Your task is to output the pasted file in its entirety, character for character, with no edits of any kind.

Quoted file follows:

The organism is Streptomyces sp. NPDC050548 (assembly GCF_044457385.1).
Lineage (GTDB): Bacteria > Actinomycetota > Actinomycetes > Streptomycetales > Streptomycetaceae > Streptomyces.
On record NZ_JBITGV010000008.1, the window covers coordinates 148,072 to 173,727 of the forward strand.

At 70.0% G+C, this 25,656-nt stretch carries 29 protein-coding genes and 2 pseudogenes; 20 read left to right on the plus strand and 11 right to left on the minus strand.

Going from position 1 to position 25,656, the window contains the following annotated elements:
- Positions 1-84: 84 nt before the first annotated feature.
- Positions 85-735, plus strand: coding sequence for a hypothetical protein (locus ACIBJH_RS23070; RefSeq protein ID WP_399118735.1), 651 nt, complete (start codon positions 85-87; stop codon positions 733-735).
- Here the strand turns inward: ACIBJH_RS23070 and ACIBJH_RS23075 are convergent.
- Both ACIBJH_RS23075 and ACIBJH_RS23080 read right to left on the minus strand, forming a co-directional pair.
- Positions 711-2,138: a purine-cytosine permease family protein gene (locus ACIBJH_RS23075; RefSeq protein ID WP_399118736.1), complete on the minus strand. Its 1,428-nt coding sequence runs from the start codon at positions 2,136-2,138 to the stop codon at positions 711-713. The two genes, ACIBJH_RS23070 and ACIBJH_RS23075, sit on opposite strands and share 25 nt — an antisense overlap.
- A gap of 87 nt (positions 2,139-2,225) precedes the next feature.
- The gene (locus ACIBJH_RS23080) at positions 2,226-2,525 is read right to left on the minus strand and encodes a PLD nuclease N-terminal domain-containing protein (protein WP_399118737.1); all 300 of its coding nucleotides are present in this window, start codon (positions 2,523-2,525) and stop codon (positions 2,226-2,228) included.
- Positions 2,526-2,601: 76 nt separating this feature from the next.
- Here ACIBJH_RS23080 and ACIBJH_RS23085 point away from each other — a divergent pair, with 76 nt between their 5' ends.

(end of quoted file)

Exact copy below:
The organism is Streptomyces sp. NPDC050548 (assembly GCF_044457385.1).
Lineage (GTDB): Bacteria > Actinomycetota > Actinomycetes > Streptomycetales > Streptomycetaceae > Streptomyces.
On record NZ_JBITGV010000008.1, the window covers coordinates 148,072 to 173,727 of the forward strand.

At 70.0% G+C, this 25,656-nt stretch carries 29 protein-coding genes and 2 pseudogenes; 20 read left to right on the plus strand and 11 right to left on the minus strand.

Going from position 1 to position 25,656, the window contains the following annotated elements:
- Positions 1-84: 84 nt before the first annotated feature.
- Positions 85-735, plus strand: coding sequence for a hypothetical protein (locus ACIBJH_RS23070; RefSeq protein ID WP_399118735.1), 651 nt, complete (start codon positions 85-87; stop codon positions 733-735).
- Here the strand turns inward: ACIBJH_RS23070 and ACIBJH_RS23075 are convergent.
- Both ACIBJH_RS23075 and ACIBJH_RS23080 read right to left on the minus strand, forming a co-directional pair.
- Positions 711-2,138: a purine-cytosine permease family protein gene (locus ACIBJH_RS23075; RefSeq protein ID WP_399118736.1), complete on the minus strand. Its 1,428-nt coding sequence runs from the start codon at positions 2,136-2,138 to the stop codon at positions 711-713. The two genes, ACIBJH_RS23070 and ACIBJH_RS23075, sit on opposite strands and share 25 nt — an antisense overlap.
- A gap of 87 nt (positions 2,139-2,225) precedes the next feature.
- The gene (locus ACIBJH_RS23080) at positions 2,226-2,525 is read right to left on the minus strand and encodes a PLD nuclease N-terminal domain-containing protein (protein WP_399118737.1); all 300 of its coding nucleotides are present in this window, start codon (positions 2,523-2,525) and stop codon (positions 2,226-2,228) included.
- Positions 2,526-2,601: 76 nt separating this feature from the next.
- Here ACIBJH_RS23080 and ACIBJH_RS23085 point away from each other — a divergent pair, with 76 nt between their 5' ends.